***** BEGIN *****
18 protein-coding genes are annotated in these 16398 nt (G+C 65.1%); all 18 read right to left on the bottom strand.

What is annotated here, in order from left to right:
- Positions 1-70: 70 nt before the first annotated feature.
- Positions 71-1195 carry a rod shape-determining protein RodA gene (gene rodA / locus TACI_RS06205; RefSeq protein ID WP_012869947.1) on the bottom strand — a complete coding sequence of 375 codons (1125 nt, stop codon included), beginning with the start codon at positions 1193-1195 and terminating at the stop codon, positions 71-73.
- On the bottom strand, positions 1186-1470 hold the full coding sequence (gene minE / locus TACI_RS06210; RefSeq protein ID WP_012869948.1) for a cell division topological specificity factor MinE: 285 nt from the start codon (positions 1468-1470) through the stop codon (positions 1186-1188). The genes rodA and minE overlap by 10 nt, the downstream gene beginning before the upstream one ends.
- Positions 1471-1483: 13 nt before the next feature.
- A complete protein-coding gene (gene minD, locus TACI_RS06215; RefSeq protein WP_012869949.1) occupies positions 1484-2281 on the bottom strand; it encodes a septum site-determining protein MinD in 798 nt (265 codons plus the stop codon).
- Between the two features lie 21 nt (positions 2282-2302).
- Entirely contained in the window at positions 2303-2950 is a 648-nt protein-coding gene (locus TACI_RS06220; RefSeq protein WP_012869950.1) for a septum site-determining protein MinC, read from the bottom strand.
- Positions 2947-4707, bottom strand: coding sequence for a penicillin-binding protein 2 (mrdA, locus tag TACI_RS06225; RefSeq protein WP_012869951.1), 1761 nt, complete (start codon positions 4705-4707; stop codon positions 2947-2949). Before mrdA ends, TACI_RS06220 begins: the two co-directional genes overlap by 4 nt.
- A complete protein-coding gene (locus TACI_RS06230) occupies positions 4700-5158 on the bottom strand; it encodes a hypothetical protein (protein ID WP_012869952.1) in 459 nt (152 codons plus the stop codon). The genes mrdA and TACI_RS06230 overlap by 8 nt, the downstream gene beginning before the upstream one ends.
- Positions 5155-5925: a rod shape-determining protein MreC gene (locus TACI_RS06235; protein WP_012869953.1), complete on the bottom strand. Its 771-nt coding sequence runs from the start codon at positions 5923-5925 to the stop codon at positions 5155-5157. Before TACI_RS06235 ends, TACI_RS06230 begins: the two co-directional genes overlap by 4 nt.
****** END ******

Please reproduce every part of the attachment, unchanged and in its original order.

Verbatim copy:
18 protein-coding genes are annotated in these 16398 nt (G+C 65.1%); all 18 read right to left on the bottom strand.

What is annotated here, in order from left to right:
- Positions 1-70: 70 nt before the first annotated feature.
- Positions 71-1195 carry a rod shape-determining protein RodA gene (gene rodA / locus TACI_RS06205; RefSeq protein ID WP_012869947.1) on the bottom strand — a complete coding sequence of 375 codons (1125 nt, stop codon included), beginning with the start codon at positions 1193-1195 and terminating at the stop codon, positions 71-73.
- On the bottom strand, positions 1186-1470 hold the full coding sequence (gene minE / locus TACI_RS06210; RefSeq protein ID WP_012869948.1) for a cell division topological specificity factor MinE: 285 nt from the start codon (positions 1468-1470) through the stop codon (positions 1186-1188). The genes rodA and minE overlap by 10 nt, the downstream gene beginning before the upstream one ends.
- Positions 1471-1483: 13 nt before the next feature.
- A complete protein-coding gene (gene minD, locus TACI_RS06215; RefSeq protein WP_012869949.1) occupies positions 1484-2281 on the bottom strand; it encodes a septum site-determining protein MinD in 798 nt (265 codons plus the stop codon).
- Between the two features lie 21 nt (positions 2282-2302).
- Entirely contained in the window at positions 2303-2950 is a 648-nt protein-coding gene (locus TACI_RS06220; RefSeq protein WP_012869950.1) for a septum site-determining protein MinC, read from the bottom strand.
- Positions 2947-4707, bottom strand: coding sequence for a penicillin-binding protein 2 (mrdA, locus tag TACI_RS06225; RefSeq protein WP_012869951.1), 1761 nt, complete (start codon positions 4705-4707; stop codon positions 2947-2949). Before mrdA ends, TACI_RS06220 begins: the two co-directional genes overlap by 4 nt.
- A complete protein-coding gene (locus TACI_RS06230) occupies positions 4700-5158 on the bottom strand; it encodes a hypothetical protein (protein ID WP_012869952.1) in 459 nt (152 codons plus the stop codon). The genes mrdA and TACI_RS06230 overlap by 8 nt, the downstream gene beginning before the upstream one ends.
- Positions 5155-5925: a rod shape-determining protein MreC gene (locus TACI_RS06235; protein WP_012869953.1), complete on the bottom strand. Its 771-nt coding sequence runs from the start codon at positions 5923-5925 to the stop codon at positions 5155-5157. Before TACI_RS06235 ends, TACI_RS06230 begins: the two co-directional genes overlap by 4 nt.